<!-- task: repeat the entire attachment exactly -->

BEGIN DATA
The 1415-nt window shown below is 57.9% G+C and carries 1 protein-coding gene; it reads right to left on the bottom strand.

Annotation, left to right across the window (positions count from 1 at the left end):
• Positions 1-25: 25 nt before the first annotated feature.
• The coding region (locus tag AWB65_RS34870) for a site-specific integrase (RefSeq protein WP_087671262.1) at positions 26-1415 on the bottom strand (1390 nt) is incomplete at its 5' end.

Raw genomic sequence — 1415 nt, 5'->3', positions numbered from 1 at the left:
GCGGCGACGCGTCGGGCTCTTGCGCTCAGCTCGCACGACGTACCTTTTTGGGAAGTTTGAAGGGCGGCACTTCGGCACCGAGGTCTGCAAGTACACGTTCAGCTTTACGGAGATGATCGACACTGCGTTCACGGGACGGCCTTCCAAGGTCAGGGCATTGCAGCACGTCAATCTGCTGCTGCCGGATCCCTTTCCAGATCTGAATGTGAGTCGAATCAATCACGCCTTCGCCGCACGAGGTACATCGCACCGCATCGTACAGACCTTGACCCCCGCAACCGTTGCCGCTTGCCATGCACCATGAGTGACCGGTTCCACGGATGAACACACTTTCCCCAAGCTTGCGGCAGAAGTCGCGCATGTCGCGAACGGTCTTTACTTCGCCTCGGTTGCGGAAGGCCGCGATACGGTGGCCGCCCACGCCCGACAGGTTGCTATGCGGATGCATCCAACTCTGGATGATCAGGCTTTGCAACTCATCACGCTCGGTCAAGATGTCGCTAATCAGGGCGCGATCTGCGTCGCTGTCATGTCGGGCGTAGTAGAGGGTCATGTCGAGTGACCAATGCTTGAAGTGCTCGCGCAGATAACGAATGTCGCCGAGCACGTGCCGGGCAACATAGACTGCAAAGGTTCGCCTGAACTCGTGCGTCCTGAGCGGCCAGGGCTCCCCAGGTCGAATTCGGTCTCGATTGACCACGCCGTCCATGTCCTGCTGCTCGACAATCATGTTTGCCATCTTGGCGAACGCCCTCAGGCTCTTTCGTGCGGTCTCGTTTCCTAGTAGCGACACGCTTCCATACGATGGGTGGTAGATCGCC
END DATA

The 1415-nt window shown below is 57.9% G+C and carries 1 protein-coding gene; it reads right to left on the bottom strand.

Annotation, left to right across the window (positions count from 1 at the left end):
• Positions 1-25: 25 nt before the first annotated feature.
• The coding region (locus tag AWB65_RS34870) for a site-specific integrase (RefSeq protein WP_087671262.1) at positions 26-1415 on the bottom strand (1390 nt) is incomplete at its 5' end.

Raw genomic sequence — 1415 nt, 5'->3', positions numbered from 1 at the left:
GCGGCGACGCGTCGGGCTCTTGCGCTCAGCTCGCACGACGTACCTTTTTGGGAAGTTTGAAGGGCGGCACTTCGGCACCGAGGTCTGCAAGTACACGTTCAGCTTTACGGAGATGATCGACACTGCGTTCACGGGACGGCCTTCCAAGGTCAGGGCATTGCAGCACGTCAATCTGCTGCTGCCGGATCCCTTTCCAGATCTGAATGTGAGTCGAATCAATCACGCCTTCGCCGCACGAGGTACATCGCACCGCATCGTACAGACCTTGACCCCCGCAACCGTTGCCGCTTGCCATGCACCATGAGTGACCGGTTCCACGGATGAACACACTTTCCCCAAGCTTGCGGCAGAAGTCGCGCATGTCGCGAACGGTCTTTACTTCGCCTCGGTTGCGGAAGGCCGCGATACGGTGGCCGCCCACGCCCGACAGGTTGCTATGCGGATGCATCCAACTCTGGATGATCAGGCTTTGCAACTCATCACGCTCGGTCAAGATGTCGCTAATCAGGGCGCGATCTGCGTCGCTGTCATGTCGGGCGTAGTAGAGGGTCATGTCGAGTGACCAATGCTTGAAGTGCTCGCGCAGATAACGAATGTCGCCGAGCACGTGCCGGGCAACATAGACTGCAAAGGTTCGCCTGAACTCGTGCGTCCTGAGCGGCCAGGGCTCCCCAGGTCGAATTCGGTCTCGATTGACCACGCCGTCCATGTCCTGCTGCTCGACAATCATGTTTGCCATCTTGGCGAACGCCCTCAGGCTCTTTCGTGCGGTCTCGTTTCCTAGTAGCGACACGCTTCCATACGATGGGTGGTAGATCGCC